the science of Jurassic Park

Can we really clone a dinosaur from DNA found in dino blood found in a mosquito found in some amber? Can we? I want a dinosaur.

Who wouldn’t want a dinosaur?

Such desires aside, however, current technology does not exist to allow dinosaur cloning a la Jurassic Park (and, it does not appear likely that future technology will allow it, either). The main problem appears to be the lengthy sequences of “junk DNA” - without any clue as to what, if anything these sequences do, it would be nigh impossible to get them aligned properly. Keep in mind that even though the mosquito may be preserved, the DNA from both the mosquito and whatever creature served as its last meal will have significantly deteriorated over 65 million years or longer. So we would have, at best, fragments which would have to be pieced together.

Complete mitochondrial sequences have, however, been sequenced for moas.

Here is one site which specifically addresses the dinosaur issue.

Supposing that such a technique is even thinkable, before we start cloning dinosaurs we are going to start with all sorts of other extinct creatures.

We have actual frozen mummies, skins, hair, and dried carcasses of many extinct animals…mammoths, steppe bison, giant ground sloths, dodos, moas, passenger pigeons, thylacines, quaggas, carolina parakeets…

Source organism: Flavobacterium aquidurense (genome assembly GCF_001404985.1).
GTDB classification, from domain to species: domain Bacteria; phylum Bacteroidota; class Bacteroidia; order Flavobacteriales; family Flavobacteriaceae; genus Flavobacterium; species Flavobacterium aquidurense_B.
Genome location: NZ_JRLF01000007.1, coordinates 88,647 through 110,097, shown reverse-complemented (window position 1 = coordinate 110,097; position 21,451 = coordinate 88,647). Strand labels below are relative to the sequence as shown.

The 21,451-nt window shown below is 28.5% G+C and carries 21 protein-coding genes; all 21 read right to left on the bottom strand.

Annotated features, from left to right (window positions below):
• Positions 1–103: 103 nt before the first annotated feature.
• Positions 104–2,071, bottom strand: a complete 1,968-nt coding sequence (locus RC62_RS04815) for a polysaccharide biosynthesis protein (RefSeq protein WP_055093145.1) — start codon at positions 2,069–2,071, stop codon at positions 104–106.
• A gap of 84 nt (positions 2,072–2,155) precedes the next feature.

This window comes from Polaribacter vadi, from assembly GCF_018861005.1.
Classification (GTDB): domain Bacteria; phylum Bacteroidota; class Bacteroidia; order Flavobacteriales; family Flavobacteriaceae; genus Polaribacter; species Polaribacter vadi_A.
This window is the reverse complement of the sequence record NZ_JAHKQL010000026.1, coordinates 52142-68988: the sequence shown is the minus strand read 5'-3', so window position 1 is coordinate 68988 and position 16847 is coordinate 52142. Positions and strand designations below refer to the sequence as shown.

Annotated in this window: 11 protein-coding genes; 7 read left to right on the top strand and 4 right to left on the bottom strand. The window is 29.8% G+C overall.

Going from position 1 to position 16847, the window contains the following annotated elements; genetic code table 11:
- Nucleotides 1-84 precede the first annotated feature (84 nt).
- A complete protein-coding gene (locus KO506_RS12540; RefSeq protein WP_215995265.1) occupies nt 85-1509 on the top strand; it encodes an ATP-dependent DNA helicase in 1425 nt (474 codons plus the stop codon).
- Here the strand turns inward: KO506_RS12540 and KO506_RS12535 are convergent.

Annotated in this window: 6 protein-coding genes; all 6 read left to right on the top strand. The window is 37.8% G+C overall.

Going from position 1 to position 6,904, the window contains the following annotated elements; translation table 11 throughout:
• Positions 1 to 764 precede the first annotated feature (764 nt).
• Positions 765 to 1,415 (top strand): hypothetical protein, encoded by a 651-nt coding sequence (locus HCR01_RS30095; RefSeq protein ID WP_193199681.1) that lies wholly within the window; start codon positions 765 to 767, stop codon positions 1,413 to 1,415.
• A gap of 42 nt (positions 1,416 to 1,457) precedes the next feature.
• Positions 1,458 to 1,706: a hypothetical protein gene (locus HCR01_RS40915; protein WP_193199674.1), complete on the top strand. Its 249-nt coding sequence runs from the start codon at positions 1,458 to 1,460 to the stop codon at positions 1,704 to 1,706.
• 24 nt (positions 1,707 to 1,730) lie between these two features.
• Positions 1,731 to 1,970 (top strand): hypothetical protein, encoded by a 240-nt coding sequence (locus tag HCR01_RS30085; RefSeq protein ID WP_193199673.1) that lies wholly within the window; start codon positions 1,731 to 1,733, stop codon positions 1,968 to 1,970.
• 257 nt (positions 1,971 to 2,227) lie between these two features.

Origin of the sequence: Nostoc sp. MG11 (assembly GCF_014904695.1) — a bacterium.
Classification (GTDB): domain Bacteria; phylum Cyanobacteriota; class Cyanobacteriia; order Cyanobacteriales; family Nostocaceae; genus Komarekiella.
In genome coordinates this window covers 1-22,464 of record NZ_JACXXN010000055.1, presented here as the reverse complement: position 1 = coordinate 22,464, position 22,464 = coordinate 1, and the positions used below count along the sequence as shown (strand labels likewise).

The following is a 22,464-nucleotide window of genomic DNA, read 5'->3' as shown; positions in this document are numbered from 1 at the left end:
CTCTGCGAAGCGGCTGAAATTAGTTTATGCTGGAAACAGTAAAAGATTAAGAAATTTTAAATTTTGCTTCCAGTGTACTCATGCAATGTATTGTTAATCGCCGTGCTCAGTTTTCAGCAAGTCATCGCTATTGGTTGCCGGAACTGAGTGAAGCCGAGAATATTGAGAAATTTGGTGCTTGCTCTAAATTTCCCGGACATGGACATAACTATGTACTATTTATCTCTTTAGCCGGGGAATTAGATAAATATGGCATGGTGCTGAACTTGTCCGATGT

The amount of sub-fossil remains of “recently” extinct animals is many orders of magnitude greater than the amount of blood samples preserved in the gut contents of mosquitoes preserved in amber.

We can uncover whole frozen mammoth carcasses in Alaska and Siberia. With several thousand pounds of frozen tissue to work with the odds of getting a viable sample are millions of times greater. And we wouldn’t have to invent artificial eggs replicators or guess at the incubation techniques…we could implant mammoth embryos in living elephants.

Of course, elephants are already an endangered species, so perhaps creating a mammoth is not such a good idea if it takes the place of a potenatial baby elephant.

I think the simple answer to the OP would be this:

Do ya see any dinosaurs walking around?

At least in my case, the probability of a dinosaur sighting is largely dependent on the amount of Sleeman’s Cream Ale I have consumed.

But let’s say you could sequence some dino DNA. What then? Can you just pop it into a chicken egg and expect it to hatch? Can you just inject DNA into any old egg and have a dinosaur burst out of it?

Not around here, no. I see them flying, though. :smiley:

A couple of years ago, somewhere (nice cite, huh?) I read
that this used to be a speculative way to get dinosaur
DNA, but then someone actually tried to look at the blood
in an insect encased in amber, and the DNA was entirely

Of course, that doesn’t get as much press as Spielberg
saying “this isn’t science fiction! It’s science

I still want a dinosaur, but now I also want a wooly mammoth and a mummy. I’ll be the most popular kid in town!

To date, the total number of dinosaur DNA bases recovered is a couple of hundred. Out of 10[sup]9[/sup] or so.

That would be like trying to recreate “Moby Dick” from the following information:

a j d n p

We’d need to find a hell of a lot more DNA to even make an attempt. And, frankly, there’s probably not enough that’s been preserved to do the job.